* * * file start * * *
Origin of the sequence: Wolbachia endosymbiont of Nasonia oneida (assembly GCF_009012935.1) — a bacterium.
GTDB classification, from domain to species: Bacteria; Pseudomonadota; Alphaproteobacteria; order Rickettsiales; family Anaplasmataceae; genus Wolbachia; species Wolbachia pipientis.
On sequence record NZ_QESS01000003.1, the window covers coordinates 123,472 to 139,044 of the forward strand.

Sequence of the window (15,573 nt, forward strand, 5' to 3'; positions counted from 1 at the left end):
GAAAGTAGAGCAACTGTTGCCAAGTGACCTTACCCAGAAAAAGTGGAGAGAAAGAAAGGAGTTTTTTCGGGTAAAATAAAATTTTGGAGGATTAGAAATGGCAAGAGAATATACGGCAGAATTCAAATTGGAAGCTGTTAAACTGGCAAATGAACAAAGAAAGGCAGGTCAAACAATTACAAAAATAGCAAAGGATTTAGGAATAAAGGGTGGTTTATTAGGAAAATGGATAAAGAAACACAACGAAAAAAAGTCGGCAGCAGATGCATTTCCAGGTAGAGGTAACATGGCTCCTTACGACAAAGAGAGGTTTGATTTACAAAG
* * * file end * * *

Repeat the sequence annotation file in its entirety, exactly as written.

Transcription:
Origin of the sequence: Wolbachia endosymbiont of Nasonia oneida (assembly GCF_009012935.1) — a bacterium.
GTDB classification, from domain to species: Bacteria; Pseudomonadota; Alphaproteobacteria; order Rickettsiales; family Anaplasmataceae; genus Wolbachia; species Wolbachia pipientis.
On sequence record NZ_QESS01000003.1, the window covers coordinates 123,472 to 139,044 of the forward strand.

Sequence of the window (15,573 nt, forward strand, 5' to 3'; positions counted from 1 at the left end):
GAAAGTAGAGCAACTGTTGCCAAGTGACCTTACCCAGAAAAAGTGGAGAGAAAGAAAGGAGTTTTTTCGGGTAAAATAAAATTTTGGAGGATTAGAAATGGCAAGAGAATATACGGCAGAATTCAAATTGGAAGCTGTTAAACTGGCAAATGAACAAAGAAAGGCAGGTCAAACAATTACAAAAATAGCAAAGGATTTAGGAATAAAGGGTGGTTTATTAGGAAAATGGATAAAGAAACACAACGAAAAAAAGTCGGCAGCAGATGCATTTCCAGGTAGAGGTAACATGGCTCCTTACGACAAAGAGAGGTTTGATTTACAAAG